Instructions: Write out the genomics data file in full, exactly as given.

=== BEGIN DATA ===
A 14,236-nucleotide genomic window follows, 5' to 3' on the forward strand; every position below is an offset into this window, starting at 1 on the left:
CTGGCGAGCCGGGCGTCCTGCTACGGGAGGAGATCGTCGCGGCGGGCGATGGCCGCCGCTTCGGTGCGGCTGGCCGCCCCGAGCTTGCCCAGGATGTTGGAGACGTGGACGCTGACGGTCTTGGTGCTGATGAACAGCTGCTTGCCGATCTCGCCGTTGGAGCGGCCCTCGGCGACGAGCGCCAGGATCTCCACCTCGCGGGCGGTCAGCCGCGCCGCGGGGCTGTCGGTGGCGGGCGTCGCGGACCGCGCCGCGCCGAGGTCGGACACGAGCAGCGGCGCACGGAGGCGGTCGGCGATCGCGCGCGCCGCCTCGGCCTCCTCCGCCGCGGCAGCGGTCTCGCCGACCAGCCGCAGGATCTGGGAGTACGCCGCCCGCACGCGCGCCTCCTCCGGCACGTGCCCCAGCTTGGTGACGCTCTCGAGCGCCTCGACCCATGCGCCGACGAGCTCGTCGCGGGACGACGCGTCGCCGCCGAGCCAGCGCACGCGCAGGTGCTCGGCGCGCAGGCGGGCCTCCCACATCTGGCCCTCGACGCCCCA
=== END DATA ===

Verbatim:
A 14,236-nucleotide genomic window follows, 5' to 3' on the forward strand; every position below is an offset into this window, starting at 1 on the left:
CTGGCGAGCCGGGCGTCCTGCTACGGGAGGAGATCGTCGCGGCGGGCGATGGCCGCCGCTTCGGTGCGGCTGGCCGCCCCGAGCTTGCCCAGGATGTTGGAGACGTGGACGCTGACGGTCTTGGTGCTGATGAACAGCTGCTTGCCGATCTCGCCGTTGGAGCGGCCCTCGGCGACGAGCGCCAGGATCTCCACCTCGCGGGCGGTCAGCCGCGCCGCGGGGCTGTCGGTGGCGGGCGTCGCGGACCGCGCCGCGCCGAGGTCGGACACGAGCAGCGGCGCACGGAGGCGGTCGGCGATCGCGCGCGCCGCCTCGGCCTCCTCCGCCGCGGCAGCGGTCTCGCCGACCAGCCGCAGGATCTGGGAGTACGCCGCCCGCACGCGCGCCTCCTCCGGCACGTGCCCCAGCTTGGTGACGCTCTCGAGCGCCTCGACCCATGCGCCGACGAGCTCGTCGCGGGACGACGCGTCGCCGCCGAGCCAGCGCACGCGCAGGTGCTCGGCGCGCAGGCGGGCCTCCCACATCTGGCCCTCGACGCCCCA